If you are fortunate enough to be under eighteen, you land a place in one of the many Tibetan Children’s Villages (T.C.V.) that speckle the Indian subcontinent. Here, you may share a twin bed with another student and suffer from knowing the house mother who cares for you is not your own. But you will learn Tibetan, English, Hindi, Buddhist philosophy and prayer—only part of the education you will receive, one of the most rigorous available in all of India. Those between the ages of eighteen and thirty are placed in the Tibetan Transit School which offers the basic life skills required to acclimate to life in India. Since this is often the first formal education many Tibetans receive (Chinese school is prohibitively expensive), instruction is available in Tibetan language and literacy. As every Tibetan here will tell you, as an escapee, you also have free access to information, the right to protest and, above all else, the ability to be near to and receive teachings from His Holiness the Dalai Lama. Here, far away from their homes, they can be guided through this life by the man they all regard as their own spiritual teacher, leader, and friend.
The word refugee has two meanings: a person who seeks asylum and one who flees from home. Neither quite fits the people I have met here. If asylum is taken to mean legal protection from right of seizure, India cannot offer it. The Tibetans who come here have no papers, must fabricate birth certificates claiming they were born in India in order to obtain even the Tibetan passport; they do not vote in Indian elections and so they have no say over this land that they are living in, supposedly only temporarily. Even those Tibetans who were born here, in political exile, do not have the rights of Indian citizens. This life they are living can be “seized” at any time. Similarly, no one here is “fleeing home.” On the contrary, they are dreaming, seeking, praying for home literally all of the time. Few men and women, regardless of age, walk the streets of McLeod Ganj without fingering prayer beads and muttering the mantras that are said to radiate blessings out to living beings everywhere. These people have not fled home as much as they have fled an occupation that relentlessly attempts to transform the home they hold in their hearts into something unrecognizable to any Tibetan.
Many weeks ago, when the mood here was still calm, a young girl sat down next to me in the temple. We had been grinning at each other for days, each too shy to approach the other but on this day, she had decided to come and say hello. Her name was Tsering Dolma, she was fourteen and she spoke the best English I have heard in India—learned at the T.C.V. school in neighboring Gopalpur. When I asked her what her family name was, she seemed confused. It was Tsering that first explained to me that Tibetans do not use the patronymic, believing in a lineage of masters and teachers that extends far beyond this life and so, far beyond the bloodlines that brought the body here this time around. It was also Tsering who introduced me to what it means to be a child living in exile. She told me her father had brought her here on his back when she was six years old. He dropped her off at the Reception Center, turned around, and went home to Tibet. This is common practice for many Tibetan parents: they risk their lives and the aching of their hearts to give their children the opportunity to learn the traditional Tibetan culture and the Buddhist way of looking at the world. In the sunny light of the temple on that day, as I looked into Tsering’s small face, I was ashamed that tears had started streaming down my own. She smiled at me warmly and put a hand on my shoulder, this child comforting me: Yes, she said, it is a difficult situation.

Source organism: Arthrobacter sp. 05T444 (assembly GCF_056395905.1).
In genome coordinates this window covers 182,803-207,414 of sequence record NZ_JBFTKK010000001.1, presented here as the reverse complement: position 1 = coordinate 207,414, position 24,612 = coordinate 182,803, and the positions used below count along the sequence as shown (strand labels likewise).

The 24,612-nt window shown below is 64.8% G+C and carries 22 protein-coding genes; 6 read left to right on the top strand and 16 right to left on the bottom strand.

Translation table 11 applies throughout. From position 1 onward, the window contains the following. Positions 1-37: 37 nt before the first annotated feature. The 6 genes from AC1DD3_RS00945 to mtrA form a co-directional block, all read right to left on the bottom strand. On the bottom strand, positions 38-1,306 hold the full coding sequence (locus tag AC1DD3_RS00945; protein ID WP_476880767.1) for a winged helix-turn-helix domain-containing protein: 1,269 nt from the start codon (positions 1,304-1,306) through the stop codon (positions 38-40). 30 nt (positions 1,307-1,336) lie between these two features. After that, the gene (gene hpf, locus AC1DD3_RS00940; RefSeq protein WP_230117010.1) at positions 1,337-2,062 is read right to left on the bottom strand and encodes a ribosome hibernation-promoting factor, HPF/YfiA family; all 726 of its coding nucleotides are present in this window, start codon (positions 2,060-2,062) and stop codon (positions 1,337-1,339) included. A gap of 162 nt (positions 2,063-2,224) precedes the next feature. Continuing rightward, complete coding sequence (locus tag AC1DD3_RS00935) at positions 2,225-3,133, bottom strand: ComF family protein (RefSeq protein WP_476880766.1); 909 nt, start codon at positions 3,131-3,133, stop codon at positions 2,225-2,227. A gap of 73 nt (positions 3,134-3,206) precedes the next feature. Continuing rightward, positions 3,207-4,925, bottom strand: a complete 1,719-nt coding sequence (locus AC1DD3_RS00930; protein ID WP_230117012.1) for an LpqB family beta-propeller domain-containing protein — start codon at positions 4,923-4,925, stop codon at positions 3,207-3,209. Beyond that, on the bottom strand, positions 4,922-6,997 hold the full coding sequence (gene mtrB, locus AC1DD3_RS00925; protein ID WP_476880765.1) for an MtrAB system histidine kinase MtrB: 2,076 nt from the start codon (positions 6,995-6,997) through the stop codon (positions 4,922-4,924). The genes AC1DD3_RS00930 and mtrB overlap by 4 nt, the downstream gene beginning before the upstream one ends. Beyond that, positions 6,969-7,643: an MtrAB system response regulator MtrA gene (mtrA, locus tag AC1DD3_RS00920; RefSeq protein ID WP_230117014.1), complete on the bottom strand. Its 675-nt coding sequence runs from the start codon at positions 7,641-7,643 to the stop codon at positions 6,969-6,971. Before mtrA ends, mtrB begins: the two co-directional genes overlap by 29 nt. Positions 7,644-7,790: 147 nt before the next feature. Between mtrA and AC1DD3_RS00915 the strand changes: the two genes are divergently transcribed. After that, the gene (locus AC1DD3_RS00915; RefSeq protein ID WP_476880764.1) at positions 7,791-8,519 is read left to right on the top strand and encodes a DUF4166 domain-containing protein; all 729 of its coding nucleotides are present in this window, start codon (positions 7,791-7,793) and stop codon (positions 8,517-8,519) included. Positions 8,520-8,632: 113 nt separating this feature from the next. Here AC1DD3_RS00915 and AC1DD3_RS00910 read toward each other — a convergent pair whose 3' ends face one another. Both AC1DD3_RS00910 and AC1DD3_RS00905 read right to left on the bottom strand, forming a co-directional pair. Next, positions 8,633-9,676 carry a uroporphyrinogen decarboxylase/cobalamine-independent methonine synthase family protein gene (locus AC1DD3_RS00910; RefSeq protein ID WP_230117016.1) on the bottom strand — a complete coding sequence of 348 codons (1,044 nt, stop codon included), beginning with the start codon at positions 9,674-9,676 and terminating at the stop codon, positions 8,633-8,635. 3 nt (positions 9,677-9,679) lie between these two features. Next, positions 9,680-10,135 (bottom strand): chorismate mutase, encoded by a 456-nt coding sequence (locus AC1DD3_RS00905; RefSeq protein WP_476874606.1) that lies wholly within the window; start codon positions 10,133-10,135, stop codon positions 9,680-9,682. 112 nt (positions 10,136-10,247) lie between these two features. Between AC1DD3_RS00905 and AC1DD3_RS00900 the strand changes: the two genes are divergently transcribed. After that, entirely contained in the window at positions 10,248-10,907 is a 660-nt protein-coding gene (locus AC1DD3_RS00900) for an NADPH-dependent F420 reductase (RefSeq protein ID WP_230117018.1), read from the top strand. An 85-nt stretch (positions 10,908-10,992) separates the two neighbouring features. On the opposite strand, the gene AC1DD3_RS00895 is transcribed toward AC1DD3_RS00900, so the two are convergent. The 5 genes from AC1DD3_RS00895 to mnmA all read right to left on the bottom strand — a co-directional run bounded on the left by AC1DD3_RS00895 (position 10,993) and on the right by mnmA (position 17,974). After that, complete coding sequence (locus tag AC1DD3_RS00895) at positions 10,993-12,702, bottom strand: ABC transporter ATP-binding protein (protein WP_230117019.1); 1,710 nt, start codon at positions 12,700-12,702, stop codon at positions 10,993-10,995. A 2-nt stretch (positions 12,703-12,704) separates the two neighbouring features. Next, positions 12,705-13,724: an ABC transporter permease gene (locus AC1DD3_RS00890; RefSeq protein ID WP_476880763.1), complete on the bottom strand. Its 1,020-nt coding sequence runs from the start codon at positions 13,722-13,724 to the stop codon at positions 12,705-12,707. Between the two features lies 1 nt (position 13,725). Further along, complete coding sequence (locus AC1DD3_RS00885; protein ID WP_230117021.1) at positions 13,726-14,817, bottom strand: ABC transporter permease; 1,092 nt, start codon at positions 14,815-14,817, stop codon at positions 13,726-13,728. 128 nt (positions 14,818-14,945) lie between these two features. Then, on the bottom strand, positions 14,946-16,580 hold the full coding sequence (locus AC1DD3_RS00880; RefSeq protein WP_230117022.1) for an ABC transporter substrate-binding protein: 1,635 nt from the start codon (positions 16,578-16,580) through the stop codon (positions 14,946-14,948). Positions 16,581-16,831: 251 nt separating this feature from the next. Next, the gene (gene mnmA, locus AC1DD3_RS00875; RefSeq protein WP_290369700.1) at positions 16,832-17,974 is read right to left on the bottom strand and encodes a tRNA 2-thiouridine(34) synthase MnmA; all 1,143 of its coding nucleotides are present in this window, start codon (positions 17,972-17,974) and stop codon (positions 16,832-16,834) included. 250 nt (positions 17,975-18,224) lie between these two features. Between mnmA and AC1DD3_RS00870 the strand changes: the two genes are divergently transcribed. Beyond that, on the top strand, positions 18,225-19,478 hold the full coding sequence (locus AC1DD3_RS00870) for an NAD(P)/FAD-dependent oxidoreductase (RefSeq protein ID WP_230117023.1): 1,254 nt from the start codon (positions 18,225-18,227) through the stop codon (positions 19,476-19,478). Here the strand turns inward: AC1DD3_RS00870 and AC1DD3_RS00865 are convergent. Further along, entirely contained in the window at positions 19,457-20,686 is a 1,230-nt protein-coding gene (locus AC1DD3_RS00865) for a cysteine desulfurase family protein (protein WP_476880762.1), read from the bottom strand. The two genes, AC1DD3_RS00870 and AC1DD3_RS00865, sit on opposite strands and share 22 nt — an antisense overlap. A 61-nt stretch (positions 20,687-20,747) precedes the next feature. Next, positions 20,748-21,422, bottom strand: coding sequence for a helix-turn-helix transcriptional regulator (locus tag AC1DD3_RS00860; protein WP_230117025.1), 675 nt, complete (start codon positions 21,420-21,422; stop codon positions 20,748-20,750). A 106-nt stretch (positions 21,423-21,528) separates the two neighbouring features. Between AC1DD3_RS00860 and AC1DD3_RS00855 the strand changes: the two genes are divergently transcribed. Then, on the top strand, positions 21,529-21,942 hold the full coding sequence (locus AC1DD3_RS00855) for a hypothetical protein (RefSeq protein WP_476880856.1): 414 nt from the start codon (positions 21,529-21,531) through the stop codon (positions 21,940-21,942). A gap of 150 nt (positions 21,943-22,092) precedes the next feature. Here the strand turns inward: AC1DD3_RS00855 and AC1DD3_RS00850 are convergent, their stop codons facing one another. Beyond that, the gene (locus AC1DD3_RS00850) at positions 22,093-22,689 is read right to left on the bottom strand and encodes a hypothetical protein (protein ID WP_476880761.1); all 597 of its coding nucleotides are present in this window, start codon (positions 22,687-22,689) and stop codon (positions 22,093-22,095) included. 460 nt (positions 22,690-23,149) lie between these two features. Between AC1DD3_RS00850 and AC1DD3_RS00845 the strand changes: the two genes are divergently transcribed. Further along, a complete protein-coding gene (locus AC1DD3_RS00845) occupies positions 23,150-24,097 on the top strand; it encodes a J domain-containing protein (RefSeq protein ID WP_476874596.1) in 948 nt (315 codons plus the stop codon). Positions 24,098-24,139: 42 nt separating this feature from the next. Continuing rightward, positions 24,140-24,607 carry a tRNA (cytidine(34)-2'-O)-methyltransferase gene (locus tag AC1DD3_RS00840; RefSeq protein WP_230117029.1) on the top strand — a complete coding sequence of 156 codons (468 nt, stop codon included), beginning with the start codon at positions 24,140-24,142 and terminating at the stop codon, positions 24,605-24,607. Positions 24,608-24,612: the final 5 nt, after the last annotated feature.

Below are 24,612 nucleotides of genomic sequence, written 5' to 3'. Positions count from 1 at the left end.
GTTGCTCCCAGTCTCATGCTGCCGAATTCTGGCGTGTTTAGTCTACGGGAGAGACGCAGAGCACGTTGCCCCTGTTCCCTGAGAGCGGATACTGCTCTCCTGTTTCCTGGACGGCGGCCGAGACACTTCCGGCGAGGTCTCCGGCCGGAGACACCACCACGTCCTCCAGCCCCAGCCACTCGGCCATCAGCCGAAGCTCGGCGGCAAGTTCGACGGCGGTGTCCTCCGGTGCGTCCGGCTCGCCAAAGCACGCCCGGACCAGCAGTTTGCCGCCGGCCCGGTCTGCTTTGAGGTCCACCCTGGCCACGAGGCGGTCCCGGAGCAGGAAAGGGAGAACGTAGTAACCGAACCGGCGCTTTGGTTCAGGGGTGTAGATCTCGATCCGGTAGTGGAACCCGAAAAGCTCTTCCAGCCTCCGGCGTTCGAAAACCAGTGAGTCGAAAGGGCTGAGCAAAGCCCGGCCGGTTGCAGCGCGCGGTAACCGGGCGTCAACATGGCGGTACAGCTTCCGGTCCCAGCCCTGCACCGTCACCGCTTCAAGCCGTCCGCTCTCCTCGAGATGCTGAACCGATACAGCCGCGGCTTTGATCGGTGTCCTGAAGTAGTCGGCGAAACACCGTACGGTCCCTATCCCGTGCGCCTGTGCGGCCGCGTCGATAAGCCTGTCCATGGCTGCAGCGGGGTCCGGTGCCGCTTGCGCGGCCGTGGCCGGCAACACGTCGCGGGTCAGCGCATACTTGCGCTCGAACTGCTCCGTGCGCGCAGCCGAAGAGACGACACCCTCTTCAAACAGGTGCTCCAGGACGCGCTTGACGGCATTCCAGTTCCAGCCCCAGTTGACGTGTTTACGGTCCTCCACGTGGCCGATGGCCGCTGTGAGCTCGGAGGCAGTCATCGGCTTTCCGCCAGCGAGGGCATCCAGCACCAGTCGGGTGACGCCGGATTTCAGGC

LITIA PERTA is a writer and teacher living in Los Angeles and teaching at the University of California, Irvine. She is interested in transformation, and in collaborating with others to develop innovative ways (pedagogical, linguistic, theoretical, economic, spiritual, poetic) to support the transformations we came here to live through.